When we moved to a new house nearly four years ago, I decided to build a pub-shed in the back garden. It’s great for entertaining friends and family – especially for the rugby, which I put up on the big screen.
Of course, the bar needed a name, and I wanted to include a reference to Freemasonry and friendship. I decided upon “The Trowel and Tankard”.
The tankard part is obvious, and the trowel could simply refer to the fact the bar is, really, just a glorified garden shed.
The humble trowel
But the humble trowel has a far greater role in the history and symbolism of Freemasonry than many people realise. It served as a symbol to illustrate more than one of our principles, as well as often having multiple practical uses in our ceremonies.
Its main symbolic purpose is still referenced in one of the most famous parts of ritual in the Ancient Charge: ‘In every age monarchs themselves have been promoters of the art, have not thought it derogatory to their dignity to exchange the sceptre for the trowel…’ We all know this line and we get the point being made – that our most senior dignitaries have not been afraid to take the most junior positions in our lodges.
But why the trowel?
For a hundred years or so, the trowel was the symbol of the Inner Guard. Back then, probably dating even back to operative masonry, this office was given to the most recent initiate, i.e. literally the most junior member of the lodge, and he was responsible for guarding the door of the lodge from the inside while the Tyler guarded it from the outside. He was armed with a trowel. Yes, armed.
Promoting brotherly love
The primary symbolism of the trowel was that of spreading or smoothing, being applicable to not only any cracks or divisions between the brethren of the lodge (in other words, promoting brotherly love) but also to the door itself, effectively sealing it to secure it.
The end of the trowel, being sharp and pointed, was also presented to the initiates naked left breast on his first admission to the lodge. You could say the initiate had to prove himself worthy to be included in the fraternity and harmony that existed the other side of the door.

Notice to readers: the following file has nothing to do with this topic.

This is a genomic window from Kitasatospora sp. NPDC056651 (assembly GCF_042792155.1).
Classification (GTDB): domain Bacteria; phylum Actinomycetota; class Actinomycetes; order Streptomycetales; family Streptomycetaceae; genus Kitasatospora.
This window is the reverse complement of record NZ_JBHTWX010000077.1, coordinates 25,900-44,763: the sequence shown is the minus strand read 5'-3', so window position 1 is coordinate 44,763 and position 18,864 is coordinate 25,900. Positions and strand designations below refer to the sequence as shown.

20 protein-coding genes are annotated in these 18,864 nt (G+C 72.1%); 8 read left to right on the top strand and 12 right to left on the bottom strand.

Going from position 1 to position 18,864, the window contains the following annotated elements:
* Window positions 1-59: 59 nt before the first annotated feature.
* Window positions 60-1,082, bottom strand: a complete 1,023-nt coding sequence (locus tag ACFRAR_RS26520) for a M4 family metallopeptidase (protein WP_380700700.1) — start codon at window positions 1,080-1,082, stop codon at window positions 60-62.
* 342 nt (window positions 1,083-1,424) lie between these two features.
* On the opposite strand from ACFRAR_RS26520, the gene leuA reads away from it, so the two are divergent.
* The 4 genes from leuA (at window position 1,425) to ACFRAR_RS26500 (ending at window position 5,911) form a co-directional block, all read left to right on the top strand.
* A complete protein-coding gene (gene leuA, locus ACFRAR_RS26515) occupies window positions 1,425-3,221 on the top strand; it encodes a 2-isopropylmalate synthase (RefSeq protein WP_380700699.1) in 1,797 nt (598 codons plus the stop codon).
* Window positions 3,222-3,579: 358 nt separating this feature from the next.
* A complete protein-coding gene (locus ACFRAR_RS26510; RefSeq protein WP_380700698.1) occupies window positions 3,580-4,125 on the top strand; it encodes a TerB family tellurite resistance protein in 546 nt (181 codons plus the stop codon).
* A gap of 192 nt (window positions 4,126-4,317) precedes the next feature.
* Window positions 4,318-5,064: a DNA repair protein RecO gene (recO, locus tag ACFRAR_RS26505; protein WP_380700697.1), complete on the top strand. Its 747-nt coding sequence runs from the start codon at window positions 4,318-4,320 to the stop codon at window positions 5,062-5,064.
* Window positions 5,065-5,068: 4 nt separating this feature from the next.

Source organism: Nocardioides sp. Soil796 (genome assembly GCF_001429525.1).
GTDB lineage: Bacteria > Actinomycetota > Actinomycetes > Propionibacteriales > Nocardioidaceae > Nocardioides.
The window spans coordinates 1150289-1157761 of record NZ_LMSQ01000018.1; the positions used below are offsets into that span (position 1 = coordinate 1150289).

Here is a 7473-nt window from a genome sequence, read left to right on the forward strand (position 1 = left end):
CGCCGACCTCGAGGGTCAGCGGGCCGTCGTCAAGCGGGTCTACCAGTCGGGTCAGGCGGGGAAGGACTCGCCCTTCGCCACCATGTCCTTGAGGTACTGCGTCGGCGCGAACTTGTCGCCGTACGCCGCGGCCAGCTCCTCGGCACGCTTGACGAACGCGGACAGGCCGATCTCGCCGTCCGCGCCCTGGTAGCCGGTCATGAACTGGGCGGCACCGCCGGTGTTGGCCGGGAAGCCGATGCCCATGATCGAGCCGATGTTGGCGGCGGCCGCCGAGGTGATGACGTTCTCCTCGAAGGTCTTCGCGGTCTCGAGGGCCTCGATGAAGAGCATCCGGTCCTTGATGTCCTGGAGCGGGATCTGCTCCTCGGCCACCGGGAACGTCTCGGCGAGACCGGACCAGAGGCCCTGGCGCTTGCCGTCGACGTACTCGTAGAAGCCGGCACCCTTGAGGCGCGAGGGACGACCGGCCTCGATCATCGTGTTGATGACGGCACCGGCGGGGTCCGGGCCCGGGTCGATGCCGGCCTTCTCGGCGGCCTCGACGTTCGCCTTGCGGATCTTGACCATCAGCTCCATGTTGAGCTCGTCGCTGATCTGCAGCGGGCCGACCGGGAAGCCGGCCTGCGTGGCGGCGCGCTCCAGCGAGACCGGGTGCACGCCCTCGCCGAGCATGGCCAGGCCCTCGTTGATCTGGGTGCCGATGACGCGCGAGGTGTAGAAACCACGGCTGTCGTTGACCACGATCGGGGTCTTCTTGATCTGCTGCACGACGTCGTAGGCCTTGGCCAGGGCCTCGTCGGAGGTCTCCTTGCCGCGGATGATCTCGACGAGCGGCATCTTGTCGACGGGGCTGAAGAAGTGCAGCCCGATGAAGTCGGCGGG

Another practical purpose for the trowel
The trowel also served another practical purpose: Presented flat side up, it could also be used as an alms plate, representing another one of our tenets – charity or benevolence.
If you cross the Prince of Wales Bridge from Wales to visit a lodge in Bristol or Bath, you are likely to still see the trowel being used by the Inner Guard.
However, it is probably because of the connection to charity that we are now more used to seeing the trowel attached to the collar not of the Inner Guard but of the Charity Steward.
The trowel as a symbol of masonic principles
The next time you see an initiate admitted on the point of a sharp instrument, or listen to the Ancient Charge impressing on him the humility of our most noble members, you might be able now to imagine things looking a little different in earlier times.
We might have lost some of its significance over the years, but the humble trowel was once one of the most used tools in the Lodge room and symbolised some of our most precious principles.
W.Bro. Merrick Jones PAGPurs, Prov G Orator – A third-generation Freemason, Merrick was initiated into Wenallt Lodge No. 9082 in 1994, where he is currently Director of Ceremonies. He is Master of the Albert Edward Court Lodge of Research No. 9908, a member of Hendre Lodge No. 3250 and Lodge of Benevolence No. 7305 and a member of the Quatuor Coronati Correspondence Circle. He is Treasurer of Hiraeth Chapter No. 8834 and Director of Ceremonies of Colonnade Chapter No. 7305. In 2015 he was appointed Past Provincial Deputy Grand Director of Ceremonies. In 2017 he was appointed Provincial Grand Orator and Learning & Development Officer. In that role he also chairs the Provincial Research Group. In 2018 he was appointed Assistant Grand Pursuivant in UGLE. He is also a Subject Manager for the Solomon learning system.